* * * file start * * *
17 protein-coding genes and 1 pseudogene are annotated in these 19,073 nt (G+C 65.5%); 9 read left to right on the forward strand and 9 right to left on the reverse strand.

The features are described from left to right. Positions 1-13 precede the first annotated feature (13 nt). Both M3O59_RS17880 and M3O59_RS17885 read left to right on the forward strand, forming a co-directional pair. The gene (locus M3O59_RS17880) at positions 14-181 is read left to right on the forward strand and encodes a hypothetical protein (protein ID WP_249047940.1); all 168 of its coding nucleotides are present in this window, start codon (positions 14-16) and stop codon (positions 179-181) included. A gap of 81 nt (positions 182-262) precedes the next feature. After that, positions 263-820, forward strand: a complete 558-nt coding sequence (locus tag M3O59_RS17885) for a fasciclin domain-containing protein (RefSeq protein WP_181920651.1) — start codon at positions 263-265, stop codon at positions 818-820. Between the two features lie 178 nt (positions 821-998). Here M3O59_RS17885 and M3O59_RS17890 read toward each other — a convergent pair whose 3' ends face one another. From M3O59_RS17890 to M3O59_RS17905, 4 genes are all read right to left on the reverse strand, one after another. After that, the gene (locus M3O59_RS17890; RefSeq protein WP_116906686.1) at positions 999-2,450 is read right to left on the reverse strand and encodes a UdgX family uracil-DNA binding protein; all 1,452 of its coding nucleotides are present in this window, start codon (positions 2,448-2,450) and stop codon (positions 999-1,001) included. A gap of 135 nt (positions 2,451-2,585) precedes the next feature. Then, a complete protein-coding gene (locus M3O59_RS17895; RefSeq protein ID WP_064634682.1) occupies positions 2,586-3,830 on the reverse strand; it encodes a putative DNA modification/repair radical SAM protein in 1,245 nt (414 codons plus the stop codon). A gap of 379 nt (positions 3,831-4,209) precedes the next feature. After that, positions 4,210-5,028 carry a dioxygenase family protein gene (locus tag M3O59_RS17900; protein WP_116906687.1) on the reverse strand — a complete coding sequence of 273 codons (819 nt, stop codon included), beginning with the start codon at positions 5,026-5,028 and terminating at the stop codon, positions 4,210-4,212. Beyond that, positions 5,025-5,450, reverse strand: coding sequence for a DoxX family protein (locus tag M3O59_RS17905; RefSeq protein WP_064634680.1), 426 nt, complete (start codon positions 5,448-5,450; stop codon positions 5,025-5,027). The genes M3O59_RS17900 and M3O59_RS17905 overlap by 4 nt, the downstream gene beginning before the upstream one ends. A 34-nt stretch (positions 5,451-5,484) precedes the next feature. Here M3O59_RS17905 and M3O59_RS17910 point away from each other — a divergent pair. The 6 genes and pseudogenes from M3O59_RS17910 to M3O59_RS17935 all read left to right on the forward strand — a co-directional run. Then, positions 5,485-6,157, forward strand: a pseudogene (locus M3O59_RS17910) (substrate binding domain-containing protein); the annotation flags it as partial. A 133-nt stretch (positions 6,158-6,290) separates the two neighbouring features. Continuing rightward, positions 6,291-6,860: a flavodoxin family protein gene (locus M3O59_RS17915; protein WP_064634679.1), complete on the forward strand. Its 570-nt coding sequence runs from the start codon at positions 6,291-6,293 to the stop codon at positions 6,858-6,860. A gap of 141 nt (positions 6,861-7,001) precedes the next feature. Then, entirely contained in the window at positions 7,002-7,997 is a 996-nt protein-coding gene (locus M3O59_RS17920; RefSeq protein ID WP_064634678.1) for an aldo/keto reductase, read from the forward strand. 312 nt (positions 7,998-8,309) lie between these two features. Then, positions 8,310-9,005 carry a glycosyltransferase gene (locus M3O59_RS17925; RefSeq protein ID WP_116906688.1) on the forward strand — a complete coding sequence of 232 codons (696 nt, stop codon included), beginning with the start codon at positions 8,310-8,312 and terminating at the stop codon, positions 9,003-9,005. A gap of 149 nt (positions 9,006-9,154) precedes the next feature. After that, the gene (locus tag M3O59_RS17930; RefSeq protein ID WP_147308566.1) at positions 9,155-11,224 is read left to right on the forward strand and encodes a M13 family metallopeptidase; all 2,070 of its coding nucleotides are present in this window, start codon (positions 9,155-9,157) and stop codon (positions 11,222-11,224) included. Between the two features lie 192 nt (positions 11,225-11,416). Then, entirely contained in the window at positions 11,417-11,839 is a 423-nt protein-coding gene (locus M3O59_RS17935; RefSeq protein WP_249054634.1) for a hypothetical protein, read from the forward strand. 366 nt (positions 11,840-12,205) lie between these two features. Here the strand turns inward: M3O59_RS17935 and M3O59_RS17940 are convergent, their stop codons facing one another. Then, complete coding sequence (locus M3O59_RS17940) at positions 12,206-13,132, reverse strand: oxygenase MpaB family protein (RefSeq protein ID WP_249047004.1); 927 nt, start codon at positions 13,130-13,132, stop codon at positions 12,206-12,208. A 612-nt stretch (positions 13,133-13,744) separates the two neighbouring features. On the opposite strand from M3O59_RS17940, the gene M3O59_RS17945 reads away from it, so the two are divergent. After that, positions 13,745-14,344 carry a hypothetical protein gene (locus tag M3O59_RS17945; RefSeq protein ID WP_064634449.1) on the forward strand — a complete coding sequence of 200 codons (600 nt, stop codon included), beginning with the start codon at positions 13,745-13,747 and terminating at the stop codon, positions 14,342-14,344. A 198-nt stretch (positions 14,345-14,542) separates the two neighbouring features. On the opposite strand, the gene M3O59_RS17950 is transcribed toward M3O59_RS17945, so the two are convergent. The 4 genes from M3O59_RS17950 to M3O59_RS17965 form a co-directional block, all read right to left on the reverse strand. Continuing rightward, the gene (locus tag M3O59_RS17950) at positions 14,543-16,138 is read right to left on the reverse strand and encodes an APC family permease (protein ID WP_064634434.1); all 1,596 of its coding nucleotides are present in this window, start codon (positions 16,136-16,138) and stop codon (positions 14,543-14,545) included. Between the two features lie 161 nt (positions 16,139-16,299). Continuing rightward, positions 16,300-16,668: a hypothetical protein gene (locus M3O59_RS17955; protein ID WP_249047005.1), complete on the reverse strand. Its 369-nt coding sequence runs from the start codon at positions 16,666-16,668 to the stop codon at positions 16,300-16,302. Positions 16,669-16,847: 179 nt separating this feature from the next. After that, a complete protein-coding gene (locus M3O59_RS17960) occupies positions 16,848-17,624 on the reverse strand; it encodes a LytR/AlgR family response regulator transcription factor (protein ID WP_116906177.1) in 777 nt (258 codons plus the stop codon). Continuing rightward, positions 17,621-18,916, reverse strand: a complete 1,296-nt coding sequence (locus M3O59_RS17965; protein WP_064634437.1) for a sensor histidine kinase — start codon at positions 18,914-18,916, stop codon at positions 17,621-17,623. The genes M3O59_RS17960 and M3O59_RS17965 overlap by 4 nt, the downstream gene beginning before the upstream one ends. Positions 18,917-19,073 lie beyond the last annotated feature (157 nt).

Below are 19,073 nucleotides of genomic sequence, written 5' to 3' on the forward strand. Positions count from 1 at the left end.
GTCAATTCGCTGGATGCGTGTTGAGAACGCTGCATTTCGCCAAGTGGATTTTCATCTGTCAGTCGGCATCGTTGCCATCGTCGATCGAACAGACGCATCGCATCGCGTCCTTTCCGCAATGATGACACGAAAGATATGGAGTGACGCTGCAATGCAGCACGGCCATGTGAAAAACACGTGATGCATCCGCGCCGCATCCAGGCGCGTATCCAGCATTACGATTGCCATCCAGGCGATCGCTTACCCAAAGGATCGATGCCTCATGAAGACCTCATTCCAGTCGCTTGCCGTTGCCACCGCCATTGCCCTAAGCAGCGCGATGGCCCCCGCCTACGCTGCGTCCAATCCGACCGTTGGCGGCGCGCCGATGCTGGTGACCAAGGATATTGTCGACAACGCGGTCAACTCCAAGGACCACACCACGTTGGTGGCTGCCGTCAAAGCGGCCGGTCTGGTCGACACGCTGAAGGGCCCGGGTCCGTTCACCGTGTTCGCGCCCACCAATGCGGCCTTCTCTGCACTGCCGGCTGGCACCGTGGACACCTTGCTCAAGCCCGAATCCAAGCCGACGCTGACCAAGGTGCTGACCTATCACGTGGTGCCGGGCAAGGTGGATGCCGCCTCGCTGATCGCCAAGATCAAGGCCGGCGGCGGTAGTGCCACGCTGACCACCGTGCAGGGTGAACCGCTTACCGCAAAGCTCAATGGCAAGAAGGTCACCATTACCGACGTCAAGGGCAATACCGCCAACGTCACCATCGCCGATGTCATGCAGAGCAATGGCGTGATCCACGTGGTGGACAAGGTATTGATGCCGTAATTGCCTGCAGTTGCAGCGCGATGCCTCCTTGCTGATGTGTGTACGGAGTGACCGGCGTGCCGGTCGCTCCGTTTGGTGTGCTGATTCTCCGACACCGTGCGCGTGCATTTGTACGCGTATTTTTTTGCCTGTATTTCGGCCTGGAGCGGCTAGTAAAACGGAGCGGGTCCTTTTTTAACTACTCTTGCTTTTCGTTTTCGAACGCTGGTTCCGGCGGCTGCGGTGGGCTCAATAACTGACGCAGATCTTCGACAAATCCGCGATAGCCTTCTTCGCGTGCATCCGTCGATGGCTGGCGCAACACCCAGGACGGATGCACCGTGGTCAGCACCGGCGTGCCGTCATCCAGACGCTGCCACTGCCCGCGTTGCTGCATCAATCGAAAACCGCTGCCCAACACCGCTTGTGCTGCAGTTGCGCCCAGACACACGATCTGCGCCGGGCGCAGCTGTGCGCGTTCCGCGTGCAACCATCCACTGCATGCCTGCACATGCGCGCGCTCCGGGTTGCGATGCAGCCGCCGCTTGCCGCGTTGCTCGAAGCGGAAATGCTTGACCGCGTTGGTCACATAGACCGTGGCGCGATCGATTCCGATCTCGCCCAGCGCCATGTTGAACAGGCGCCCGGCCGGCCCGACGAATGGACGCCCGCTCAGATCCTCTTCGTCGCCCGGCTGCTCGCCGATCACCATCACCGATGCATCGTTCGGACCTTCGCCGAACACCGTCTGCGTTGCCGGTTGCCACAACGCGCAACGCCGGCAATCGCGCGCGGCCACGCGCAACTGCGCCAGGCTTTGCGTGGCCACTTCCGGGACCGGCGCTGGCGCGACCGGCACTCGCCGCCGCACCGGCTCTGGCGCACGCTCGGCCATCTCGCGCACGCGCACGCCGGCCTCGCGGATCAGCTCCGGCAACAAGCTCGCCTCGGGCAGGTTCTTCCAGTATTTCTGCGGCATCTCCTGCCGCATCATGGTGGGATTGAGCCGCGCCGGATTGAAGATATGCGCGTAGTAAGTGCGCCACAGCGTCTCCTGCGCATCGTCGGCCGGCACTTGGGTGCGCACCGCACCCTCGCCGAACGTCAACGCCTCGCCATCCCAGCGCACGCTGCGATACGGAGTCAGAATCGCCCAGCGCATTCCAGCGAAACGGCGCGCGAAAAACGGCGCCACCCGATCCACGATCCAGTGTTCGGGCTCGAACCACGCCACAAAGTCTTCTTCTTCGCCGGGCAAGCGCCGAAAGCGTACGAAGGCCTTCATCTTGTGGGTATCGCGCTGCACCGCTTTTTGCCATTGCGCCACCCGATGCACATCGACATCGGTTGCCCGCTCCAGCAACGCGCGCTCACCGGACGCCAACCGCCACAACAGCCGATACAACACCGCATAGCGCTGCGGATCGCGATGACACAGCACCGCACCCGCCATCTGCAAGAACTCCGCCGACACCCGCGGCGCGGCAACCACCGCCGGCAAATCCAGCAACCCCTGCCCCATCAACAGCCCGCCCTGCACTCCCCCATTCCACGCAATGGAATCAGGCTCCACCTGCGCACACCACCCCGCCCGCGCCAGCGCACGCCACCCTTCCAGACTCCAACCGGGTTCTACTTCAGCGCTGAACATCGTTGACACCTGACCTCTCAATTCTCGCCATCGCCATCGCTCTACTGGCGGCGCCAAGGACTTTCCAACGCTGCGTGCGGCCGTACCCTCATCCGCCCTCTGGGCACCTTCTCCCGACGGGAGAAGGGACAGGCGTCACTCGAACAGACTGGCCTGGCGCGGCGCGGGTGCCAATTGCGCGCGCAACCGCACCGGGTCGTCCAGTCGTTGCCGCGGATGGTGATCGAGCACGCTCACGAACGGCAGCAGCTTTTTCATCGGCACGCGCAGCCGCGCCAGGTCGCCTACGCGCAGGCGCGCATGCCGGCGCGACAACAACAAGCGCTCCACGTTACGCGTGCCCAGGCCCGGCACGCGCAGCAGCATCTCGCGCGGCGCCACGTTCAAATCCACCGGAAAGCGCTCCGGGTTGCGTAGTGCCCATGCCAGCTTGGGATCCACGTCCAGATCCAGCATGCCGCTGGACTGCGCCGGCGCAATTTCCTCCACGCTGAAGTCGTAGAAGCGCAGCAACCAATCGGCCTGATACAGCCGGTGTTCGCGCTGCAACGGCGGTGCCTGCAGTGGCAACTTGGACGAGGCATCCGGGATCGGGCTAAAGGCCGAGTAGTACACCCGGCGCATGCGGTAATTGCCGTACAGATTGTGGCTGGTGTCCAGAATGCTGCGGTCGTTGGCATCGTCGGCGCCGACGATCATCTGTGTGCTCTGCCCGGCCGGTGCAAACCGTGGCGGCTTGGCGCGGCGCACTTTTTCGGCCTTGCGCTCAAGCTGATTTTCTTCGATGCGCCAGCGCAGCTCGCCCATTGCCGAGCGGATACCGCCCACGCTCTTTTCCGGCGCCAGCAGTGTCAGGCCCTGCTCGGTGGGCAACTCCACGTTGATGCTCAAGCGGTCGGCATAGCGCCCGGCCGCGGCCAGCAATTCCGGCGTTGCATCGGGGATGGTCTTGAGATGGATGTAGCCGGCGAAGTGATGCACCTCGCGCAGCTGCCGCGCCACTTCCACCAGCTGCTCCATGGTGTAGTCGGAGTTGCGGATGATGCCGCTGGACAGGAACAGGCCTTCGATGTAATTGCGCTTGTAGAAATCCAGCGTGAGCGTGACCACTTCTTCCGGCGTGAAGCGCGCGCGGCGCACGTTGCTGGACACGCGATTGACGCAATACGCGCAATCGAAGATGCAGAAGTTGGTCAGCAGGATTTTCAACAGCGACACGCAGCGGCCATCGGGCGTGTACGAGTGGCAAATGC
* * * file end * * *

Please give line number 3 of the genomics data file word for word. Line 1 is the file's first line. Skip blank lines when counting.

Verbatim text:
Below are 19,073 nucleotides of genomic sequence, written 5' to 3' on the forward strand. Positions count from 1 at the left end.